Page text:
After the shootout, the Arellano brothers of Tijuana fled on a commercial plane held for them at the airport and used police and political protection to elude an international manhunt. In a sweeping corruption purge, more than 70 police commanders and prosecutors were arrested or fired for alleged links to gangsters.
Nonetheless, the three Arellano brothers continue to run their drug smuggling empire in Baja, where they and other suspects in the cardinal’s slaying have been spotted recently, according to U.S. agents.
The arrests of the gang members from San Diego were seen as a minor victory for law enforcement and a sign of improving cross-border cooperation. Federal agents from Mexico and the United States worked together to round them up and prepare voluminous cases for the extradition of three suspects who are U.S. citizens. The others were deported as illegal immigrants.
But the unexpected development in Guadalajara is likely to worsen tensions over the issue of extradition. U.S prosecutors complain that Mexicans refuse to extradite their citizens; Mexicans have criticized U.S. judges for declining to extradite Mexican fugitive Mario Ruiz Massieu, a former deputy attorney general being held in New Jersey for alleged currency violations.
Moreover, the inability to keep low-ranking henchmen behind bars does not bode well for a campaign by the administration of President Ernesto Zedillo to reform the troubled Mexican justice system, a U.S. federal official said.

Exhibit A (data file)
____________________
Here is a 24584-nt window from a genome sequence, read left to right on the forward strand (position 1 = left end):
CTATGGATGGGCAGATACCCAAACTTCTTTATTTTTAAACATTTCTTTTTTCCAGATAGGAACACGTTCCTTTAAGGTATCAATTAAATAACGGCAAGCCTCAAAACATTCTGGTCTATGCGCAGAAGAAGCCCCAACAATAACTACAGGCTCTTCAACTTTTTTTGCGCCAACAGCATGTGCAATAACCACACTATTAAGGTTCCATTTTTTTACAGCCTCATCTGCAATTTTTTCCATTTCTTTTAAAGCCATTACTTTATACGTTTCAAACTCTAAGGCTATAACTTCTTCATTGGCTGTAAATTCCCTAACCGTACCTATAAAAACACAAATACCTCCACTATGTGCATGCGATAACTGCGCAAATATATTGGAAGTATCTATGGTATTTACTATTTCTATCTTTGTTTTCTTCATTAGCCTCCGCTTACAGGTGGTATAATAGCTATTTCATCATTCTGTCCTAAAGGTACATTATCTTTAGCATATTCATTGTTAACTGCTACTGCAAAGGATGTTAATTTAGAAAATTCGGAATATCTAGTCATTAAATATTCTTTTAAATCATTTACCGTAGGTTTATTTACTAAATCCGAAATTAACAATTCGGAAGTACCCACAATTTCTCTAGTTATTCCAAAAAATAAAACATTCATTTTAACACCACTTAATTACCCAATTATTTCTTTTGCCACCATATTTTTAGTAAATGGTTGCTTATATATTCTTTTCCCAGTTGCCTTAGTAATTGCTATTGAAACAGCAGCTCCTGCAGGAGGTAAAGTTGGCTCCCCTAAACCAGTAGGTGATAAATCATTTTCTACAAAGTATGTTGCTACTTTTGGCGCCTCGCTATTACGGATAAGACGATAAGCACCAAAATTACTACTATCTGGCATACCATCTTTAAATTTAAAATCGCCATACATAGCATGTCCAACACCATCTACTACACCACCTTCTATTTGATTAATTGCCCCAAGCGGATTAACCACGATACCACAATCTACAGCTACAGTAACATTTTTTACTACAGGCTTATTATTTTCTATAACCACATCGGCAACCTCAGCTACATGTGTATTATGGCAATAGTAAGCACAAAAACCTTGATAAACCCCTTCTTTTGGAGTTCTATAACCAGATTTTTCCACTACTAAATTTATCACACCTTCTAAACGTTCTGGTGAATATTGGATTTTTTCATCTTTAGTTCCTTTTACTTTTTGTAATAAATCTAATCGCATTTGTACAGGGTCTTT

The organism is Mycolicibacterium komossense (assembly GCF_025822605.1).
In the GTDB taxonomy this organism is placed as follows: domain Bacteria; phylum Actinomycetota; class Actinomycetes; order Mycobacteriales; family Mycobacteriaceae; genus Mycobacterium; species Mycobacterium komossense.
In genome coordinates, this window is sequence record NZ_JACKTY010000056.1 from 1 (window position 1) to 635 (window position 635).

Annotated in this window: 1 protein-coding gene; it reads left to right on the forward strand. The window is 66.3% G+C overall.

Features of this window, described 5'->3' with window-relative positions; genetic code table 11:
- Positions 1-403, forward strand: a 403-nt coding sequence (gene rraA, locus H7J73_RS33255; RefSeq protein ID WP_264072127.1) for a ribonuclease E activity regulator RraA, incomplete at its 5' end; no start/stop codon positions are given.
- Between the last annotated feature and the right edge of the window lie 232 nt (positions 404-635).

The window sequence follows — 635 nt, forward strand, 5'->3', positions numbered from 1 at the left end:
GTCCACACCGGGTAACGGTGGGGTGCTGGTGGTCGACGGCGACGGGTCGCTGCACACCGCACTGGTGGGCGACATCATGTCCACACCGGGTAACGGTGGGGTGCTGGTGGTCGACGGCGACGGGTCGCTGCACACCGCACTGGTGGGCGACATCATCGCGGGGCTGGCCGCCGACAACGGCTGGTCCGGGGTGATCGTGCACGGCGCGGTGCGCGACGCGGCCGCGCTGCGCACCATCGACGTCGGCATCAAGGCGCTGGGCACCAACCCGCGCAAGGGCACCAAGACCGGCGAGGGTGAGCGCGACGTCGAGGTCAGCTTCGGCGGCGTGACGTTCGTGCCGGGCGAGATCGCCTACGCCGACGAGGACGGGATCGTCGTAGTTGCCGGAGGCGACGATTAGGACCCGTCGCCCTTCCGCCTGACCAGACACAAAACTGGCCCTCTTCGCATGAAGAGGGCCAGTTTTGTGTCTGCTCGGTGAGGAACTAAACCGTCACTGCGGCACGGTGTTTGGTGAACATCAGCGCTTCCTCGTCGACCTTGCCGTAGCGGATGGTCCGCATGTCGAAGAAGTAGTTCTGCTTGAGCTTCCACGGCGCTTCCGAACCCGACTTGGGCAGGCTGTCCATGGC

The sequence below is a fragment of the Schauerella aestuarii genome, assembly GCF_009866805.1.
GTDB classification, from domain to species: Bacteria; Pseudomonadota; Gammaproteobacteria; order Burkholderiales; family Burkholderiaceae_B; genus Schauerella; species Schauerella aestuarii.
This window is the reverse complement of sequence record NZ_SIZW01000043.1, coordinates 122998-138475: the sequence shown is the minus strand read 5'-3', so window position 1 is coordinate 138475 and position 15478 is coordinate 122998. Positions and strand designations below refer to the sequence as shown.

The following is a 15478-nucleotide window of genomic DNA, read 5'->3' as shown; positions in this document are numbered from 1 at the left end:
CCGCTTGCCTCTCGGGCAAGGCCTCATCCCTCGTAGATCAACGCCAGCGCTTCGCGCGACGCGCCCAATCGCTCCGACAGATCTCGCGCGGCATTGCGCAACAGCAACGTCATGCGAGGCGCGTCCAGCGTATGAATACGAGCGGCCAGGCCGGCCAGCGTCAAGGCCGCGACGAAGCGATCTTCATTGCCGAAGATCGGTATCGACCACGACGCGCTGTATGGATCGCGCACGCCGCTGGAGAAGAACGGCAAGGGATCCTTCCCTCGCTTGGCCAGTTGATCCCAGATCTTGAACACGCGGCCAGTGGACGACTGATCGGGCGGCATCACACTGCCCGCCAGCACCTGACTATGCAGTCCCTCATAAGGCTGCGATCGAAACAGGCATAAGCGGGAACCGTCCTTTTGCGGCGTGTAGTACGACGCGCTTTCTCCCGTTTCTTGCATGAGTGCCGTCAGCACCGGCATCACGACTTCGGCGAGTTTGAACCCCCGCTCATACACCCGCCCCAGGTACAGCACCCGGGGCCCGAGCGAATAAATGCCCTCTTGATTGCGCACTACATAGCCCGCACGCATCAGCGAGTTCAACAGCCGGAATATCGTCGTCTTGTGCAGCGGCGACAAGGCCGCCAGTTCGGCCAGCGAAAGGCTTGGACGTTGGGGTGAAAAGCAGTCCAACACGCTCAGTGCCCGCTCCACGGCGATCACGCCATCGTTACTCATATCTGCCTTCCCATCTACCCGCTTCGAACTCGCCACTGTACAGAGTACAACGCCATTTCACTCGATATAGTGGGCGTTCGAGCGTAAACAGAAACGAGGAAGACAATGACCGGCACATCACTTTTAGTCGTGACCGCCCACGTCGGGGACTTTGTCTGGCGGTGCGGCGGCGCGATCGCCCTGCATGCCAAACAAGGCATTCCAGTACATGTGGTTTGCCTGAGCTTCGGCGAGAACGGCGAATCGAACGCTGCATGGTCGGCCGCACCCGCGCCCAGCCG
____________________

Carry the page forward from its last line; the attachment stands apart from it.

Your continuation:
“It sure stinks to high heaven,” said the official, who asked to remain anonymous because of the sensitivity of the case. “Assuming that there is not reasonable grounds for the release, it is a very dangerous sign.”
Predicting that judges are likely to set free the other gang members, a Mexican law enforcement official said: “We were just as surprised as our U.S. colleagues.”
The release orders were apparently granted to the gang members at a phase of their case comparable to a preliminary hearing in the United States, Mexican officials said.
Jorge Garcia Villalobos, a vice consul in the Los Angeles attache’s office, confirmed the releases of gang members Antonio Pena Huerta, known as Lalo, and Jesus Zamora Salas, known as Cougar. On Nov. 3, drug agents in Chula Vista, a suburb of San Diego, arrested Pena, 28, for allegedly selling half a kilo of heroin. He is in San Diego County Jail awaiting trial.
Mexican authorities ordered the release of Zamora, 22, last Friday and his whereabouts are not clear, according to Garcia and U.S. officials. In 1994, Zamora admitted in a jailhouse interview with The Times that he went to Guadalajara with other Arellano gunmen, but denied firing shots at the airport and expressed fear for his safety in Mexican custody. He said he had become a born-again Christian.